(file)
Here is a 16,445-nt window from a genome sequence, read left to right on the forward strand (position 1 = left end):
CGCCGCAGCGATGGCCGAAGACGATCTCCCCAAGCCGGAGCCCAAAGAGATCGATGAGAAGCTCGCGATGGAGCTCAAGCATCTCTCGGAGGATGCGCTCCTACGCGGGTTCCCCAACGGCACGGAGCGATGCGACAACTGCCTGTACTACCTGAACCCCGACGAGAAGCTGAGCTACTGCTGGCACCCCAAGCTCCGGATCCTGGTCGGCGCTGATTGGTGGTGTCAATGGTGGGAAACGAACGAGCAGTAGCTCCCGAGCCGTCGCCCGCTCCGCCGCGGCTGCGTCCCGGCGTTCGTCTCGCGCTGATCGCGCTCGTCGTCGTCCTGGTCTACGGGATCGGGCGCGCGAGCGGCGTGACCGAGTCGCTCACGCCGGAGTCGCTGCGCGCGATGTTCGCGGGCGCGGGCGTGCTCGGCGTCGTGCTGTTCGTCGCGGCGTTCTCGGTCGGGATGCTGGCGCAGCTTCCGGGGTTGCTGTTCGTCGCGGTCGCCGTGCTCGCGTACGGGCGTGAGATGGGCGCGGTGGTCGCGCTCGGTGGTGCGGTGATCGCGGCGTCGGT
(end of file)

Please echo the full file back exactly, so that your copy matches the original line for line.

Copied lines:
Here is a 16,445-nt window from a genome sequence, read left to right on the forward strand (position 1 = left end):
CGCCGCAGCGATGGCCGAAGACGATCTCCCCAAGCCGGAGCCCAAAGAGATCGATGAGAAGCTCGCGATGGAGCTCAAGCATCTCTCGGAGGATGCGCTCCTACGCGGGTTCCCCAACGGCACGGAGCGATGCGACAACTGCCTGTACTACCTGAACCCCGACGAGAAGCTGAGCTACTGCTGGCACCCCAAGCTCCGGATCCTGGTCGGCGCTGATTGGTGGTGTCAATGGTGGGAAACGAACGAGCAGTAGCTCCCGAGCCGTCGCCCGCTCCGCCGCGGCTGCGTCCCGGCGTTCGTCTCGCGCTGATCGCGCTCGTCGTCGTCCTGGTCTACGGGATCGGGCGCGCGAGCGGCGTGACCGAGTCGCTCACGCCGGAGTCGCTGCGCGCGATGTTCGCGGGCGCGGGCGTGCTCGGCGTCGTGCTGTTCGTCGCGGCGTTCTCGGTCGGGATGCTGGCGCAGCTTCCGGGGTTGCTGTTCGTCGCGGTCGCCGTGCTCGCGTACGGGCGTGAGATGGGCGCGGTGGTCGCGCTCGGTGGTGCGGTGATCGCGGCGTCGGT